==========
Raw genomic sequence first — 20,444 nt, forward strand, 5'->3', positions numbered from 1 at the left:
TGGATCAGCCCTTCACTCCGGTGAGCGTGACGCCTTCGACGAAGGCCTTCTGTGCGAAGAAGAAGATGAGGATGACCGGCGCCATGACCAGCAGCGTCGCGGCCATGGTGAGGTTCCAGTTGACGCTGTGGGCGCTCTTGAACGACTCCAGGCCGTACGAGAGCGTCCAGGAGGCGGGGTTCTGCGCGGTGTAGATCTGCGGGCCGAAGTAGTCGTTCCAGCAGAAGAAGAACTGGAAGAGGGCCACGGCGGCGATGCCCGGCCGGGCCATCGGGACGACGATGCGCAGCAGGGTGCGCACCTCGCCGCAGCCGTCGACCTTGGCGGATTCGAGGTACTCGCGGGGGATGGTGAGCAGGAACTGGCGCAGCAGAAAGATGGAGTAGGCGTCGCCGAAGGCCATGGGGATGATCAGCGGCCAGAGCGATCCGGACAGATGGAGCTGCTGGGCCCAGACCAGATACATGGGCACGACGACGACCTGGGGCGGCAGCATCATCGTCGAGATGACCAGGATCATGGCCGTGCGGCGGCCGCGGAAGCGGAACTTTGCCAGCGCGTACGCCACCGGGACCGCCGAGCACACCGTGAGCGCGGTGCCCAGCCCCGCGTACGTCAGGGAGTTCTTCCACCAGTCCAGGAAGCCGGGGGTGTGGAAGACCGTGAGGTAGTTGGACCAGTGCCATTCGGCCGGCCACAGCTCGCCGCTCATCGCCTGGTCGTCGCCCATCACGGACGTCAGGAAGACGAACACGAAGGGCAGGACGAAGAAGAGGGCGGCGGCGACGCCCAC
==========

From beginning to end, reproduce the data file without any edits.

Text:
Raw genomic sequence first — 20,444 nt, forward strand, 5'->3', positions numbered from 1 at the left:
TGGATCAGCCCTTCACTCCGGTGAGCGTGACGCCTTCGACGAAGGCCTTCTGTGCGAAGAAGAAGATGAGGATGACCGGCGCCATGACCAGCAGCGTCGCGGCCATGGTGAGGTTCCAGTTGACGCTGTGGGCGCTCTTGAACGACTCCAGGCCGTACGAGAGCGTCCAGGAGGCGGGGTTCTGCGCGGTGTAGATCTGCGGGCCGAAGTAGTCGTTCCAGCAGAAGAAGAACTGGAAGAGGGCCACGGCGGCGATGCCCGGCCGGGCCATCGGGACGACGATGCGCAGCAGGGTGCGCACCTCGCCGCAGCCGTCGACCTTGGCGGATTCGAGGTACTCGCGGGGGATGGTGAGCAGGAACTGGCGCAGCAGAAAGATGGAGTAGGCGTCGCCGAAGGCCATGGGGATGATCAGCGGCCAGAGCGATCCGGACAGATGGAGCTGCTGGGCCCAGACCAGATACATGGGCACGACGACGACCTGGGGCGGCAGCATCATCGTCGAGATGACCAGGATCATGGCCGTGCGGCGGCCGCGGAAGCGGAACTTTGCCAGCGCGTACGCCACCGGGACCGCCGAGCACACCGTGAGCGCGGTGCCCAGCCCCGCGTACGTCAGGGAGTTCTTCCACCAGTCCAGGAAGCCGGGGGTGTGGAAGACCGTGAGGTAGTTGGACCAGTGCCATTCGGCCGGCCACAGCTCGCCGCTCATCGCCTGGTCGTCGCCCATCACGGACGTCAGGAAGACGAACACGAAGGGCAGGACGAAGAAGAGGGCGGCGGCGACGCCCAC